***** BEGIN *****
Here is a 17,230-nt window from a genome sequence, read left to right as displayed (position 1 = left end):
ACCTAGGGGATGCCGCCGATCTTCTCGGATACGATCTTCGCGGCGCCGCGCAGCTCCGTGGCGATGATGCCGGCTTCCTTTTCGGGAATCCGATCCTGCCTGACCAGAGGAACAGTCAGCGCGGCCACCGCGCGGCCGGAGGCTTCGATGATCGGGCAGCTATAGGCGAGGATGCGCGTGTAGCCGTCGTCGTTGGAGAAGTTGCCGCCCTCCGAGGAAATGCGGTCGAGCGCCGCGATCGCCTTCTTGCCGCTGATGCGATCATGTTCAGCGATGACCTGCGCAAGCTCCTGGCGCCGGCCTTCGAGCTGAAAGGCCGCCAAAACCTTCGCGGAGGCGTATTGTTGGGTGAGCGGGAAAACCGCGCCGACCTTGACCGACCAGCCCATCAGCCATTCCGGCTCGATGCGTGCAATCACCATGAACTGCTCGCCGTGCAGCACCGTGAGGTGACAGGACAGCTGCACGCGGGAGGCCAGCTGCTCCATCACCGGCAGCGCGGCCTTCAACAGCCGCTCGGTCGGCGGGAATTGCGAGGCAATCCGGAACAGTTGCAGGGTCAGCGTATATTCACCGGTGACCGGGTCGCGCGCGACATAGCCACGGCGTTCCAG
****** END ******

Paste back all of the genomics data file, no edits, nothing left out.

Here is a 17,230-nt window from a genome sequence, read left to right as displayed (position 1 = left end):
ACCTAGGGGATGCCGCCGATCTTCTCGGATACGATCTTCGCGGCGCCGCGCAGCTCCGTGGCGATGATGCCGGCTTCCTTTTCGGGAATCCGATCCTGCCTGACCAGAGGAACAGTCAGCGCGGCCACCGCGCGGCCGGAGGCTTCGATGATCGGGCAGCTATAGGCGAGGATGCGCGTGTAGCCGTCGTCGTTGGAGAAGTTGCCGCCCTCCGAGGAAATGCGGTCGAGCGCCGCGATCGCCTTCTTGCCGCTGATGCGATCATGTTCAGCGATGACCTGCGCAAGCTCCTGGCGCCGGCCTTCGAGCTGAAAGGCCGCCAAAACCTTCGCGGAGGCGTATTGTTGGGTGAGCGGGAAAACCGCGCCGACCTTGACCGACCAGCCCATCAGCCATTCCGGCTCGATGCGTGCAATCACCATGAACTGCTCGCCGTGCAGCACCGTGAGGTGACAGGACAGCTGCACGCGGGAGGCCAGCTGCTCCATCACCGGCAGCGCGGCCTTCAACAGCCGCTCGGTCGGCGGGAATTGCGAGGCAATCCGGAACAGTTGCAGGGTCAGCGTATATTCACCGGTGACCGGGTCGCGCGCGACATAGCCACGGCGTTCCAG